Sure, people can be upset but what happens when it is their turn? We have all said shameful things in the moment of anger, I dare anyone to tell me they never said something they later thought was over the top.

These are turning into witch hunts, people are so excited to take someone down over bitter words and be in the spotlight for a day. At this rate people will turn mute in public, no more going to a restaurant for a bite to eat and a conversation with friends, no more public outings at all. This is exactly the type of thing that excites those in power. They just sit back and laugh to themselves over the hysteria caused when we turn on each other.

Words have just never bothered me, I find it shameful that our society is so easily offended. It is like people forget that there are so many other important things going on in the world, why bother with some old man who said the N word.
edit on 17-5-2014 by brandiwine14 because: (no reason given)



posted on May, 17 2014 @ 10:23 AM
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it doesn't apply in this case. obama is neither black or white. so assuming the n word as a racial slur is applicable in his case, is incorrect. therefore, it can only be considered an insult to the president as a person, not a racial slur. it would be better stated that calling another person an idiot or stupid, is what is on trial here. biblically, referring to another person as intellectually bereft, whether true or false, is considered improper and dangerous. it's hard to believe that someone you disagree with is intelligent because your basis for understanding is your own opinion, which you likely view as being intellectually sound. however, i don't think it's a matter of words, but of intent of the heart.



posted on May, 17 2014 @ 10:24 AM
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a reply to: brandiwine14

That is the deeper issue I fear: that TPTB will use examples like this one to push for prosecution of Thought Crimes. Presently, saying something inappropriate or offensive will only cost you your reputation, friends and job...who knows what else it will lead to in the future if things continue the way they are progressing.



posted on May, 17 2014 @ 10:25 AM
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It honestly makes my head heart to continue to see people say:

A: That this is a freedom of speech issue
B: This was a private conversation so what he says doesn't matter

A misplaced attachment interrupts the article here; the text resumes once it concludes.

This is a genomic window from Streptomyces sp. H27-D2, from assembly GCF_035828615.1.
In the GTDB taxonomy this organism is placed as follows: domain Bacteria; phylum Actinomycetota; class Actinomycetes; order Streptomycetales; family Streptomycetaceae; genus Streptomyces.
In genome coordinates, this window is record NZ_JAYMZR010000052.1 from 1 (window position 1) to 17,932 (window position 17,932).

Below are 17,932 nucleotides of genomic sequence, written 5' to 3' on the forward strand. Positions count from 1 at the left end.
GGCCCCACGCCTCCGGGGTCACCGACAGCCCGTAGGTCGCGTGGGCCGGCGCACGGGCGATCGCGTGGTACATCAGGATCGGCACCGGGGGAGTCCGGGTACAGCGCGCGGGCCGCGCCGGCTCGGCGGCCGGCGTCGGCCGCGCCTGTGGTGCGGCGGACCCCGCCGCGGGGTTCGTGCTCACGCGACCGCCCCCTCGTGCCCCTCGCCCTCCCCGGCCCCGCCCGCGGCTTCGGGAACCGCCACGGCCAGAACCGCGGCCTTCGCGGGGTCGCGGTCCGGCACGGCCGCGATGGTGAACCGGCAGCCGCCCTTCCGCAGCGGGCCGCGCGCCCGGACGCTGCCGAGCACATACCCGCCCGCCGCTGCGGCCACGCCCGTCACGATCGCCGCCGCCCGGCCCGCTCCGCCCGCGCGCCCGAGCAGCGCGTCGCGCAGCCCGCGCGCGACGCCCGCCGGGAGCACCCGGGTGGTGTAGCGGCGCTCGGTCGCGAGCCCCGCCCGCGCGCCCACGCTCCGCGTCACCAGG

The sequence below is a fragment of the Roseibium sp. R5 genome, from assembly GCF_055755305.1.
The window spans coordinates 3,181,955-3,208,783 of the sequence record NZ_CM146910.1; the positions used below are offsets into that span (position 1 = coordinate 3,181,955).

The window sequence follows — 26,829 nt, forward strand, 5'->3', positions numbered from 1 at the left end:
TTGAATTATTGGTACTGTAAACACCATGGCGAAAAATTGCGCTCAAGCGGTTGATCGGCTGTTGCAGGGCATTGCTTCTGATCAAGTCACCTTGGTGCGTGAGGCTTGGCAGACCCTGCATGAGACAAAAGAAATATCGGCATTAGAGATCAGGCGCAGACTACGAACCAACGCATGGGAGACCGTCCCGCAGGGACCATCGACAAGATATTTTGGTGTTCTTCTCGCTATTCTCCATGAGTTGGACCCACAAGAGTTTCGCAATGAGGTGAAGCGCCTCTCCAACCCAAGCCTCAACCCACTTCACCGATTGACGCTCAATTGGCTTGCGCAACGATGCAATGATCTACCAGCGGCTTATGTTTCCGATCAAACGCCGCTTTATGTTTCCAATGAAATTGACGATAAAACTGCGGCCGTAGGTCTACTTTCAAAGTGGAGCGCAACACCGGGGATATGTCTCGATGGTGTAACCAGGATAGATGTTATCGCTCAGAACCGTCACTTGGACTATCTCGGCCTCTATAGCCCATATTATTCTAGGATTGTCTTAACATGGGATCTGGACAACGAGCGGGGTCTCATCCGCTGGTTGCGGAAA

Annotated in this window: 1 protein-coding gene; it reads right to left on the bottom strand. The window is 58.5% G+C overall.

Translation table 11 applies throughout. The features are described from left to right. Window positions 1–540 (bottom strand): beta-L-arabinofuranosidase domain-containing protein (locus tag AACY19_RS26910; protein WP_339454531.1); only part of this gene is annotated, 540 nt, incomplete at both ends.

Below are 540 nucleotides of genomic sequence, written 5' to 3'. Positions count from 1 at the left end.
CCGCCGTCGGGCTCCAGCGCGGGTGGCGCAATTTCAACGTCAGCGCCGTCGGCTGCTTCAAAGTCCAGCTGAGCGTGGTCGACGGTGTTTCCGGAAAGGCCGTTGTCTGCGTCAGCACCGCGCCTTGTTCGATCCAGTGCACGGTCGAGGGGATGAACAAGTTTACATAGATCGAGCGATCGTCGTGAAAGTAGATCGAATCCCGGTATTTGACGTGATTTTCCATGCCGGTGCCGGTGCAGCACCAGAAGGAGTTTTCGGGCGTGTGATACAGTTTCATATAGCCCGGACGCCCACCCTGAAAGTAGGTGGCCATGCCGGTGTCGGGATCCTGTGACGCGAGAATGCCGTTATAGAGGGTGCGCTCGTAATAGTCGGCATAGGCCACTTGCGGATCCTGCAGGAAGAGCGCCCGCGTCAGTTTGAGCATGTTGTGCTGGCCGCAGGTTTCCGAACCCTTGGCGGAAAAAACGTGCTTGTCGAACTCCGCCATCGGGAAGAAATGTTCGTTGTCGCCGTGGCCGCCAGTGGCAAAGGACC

It bothers me, probably more than it should, that there are actually people out there that use the above justifications to excuse his racism.

I'm just lost for words that people don't get this.



posted on May, 17 2014 @ 10:27 AM
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a reply to: Benevolent Heretic



We have the right to voice our opinion without GOVERNMENT interference. But we do not have the right to speak our mind in public without repercussions from regular citizens. He has every legal right to say what he did, but he is not immune to repercussions of those who heard him say it.


Many people do not seem to understand it. It's a head banging exercise. So often people say "it's my right" but they do not understand it.



posted on May, 17 2014 @ 10:28 AM
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a reply to: kruphix

Have you noticed that most people are not excusing or defending what he said (in fact, most have condemned it as inappropriate and racist), but rather his right to say it?

Like it or not, the conversation was private and was "overheard" by a person not being addressed by the speaker.




edit on 17/5/2014 by Dark Ghost because: (no reason given)



posted on May, 17 2014 @ 10:28 AM
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originally posted by: FlyersFan

originally posted by: brandiwine14
I did not even realize that the gossipmonger was a waitress.

The original story on TV news is that the witness was a waitress and resident of the town. The stories online just say 'witness' and don't have the 'waitress' title. So it's now unclear if is is a waitress who saw this or not. Maybe it is. Maybe it's not.

This has now been dropped from the news and so we don't know.

It's strange that the national TV picked it up anyways.
It's just a small town issue.



Town resident Jane O'Toole, who moved to Wolfeboro four months ago


4 months?

I wonder how many in the community even know this person.



posted on May, 17 2014 @ 10:34 AM
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originally posted by: brandiwine14
Sure, people can be upset but what happens when it is their turn? We have all said shameful things in the moment of anger, I dare anyone to tell me they never said something they later thought was over the top.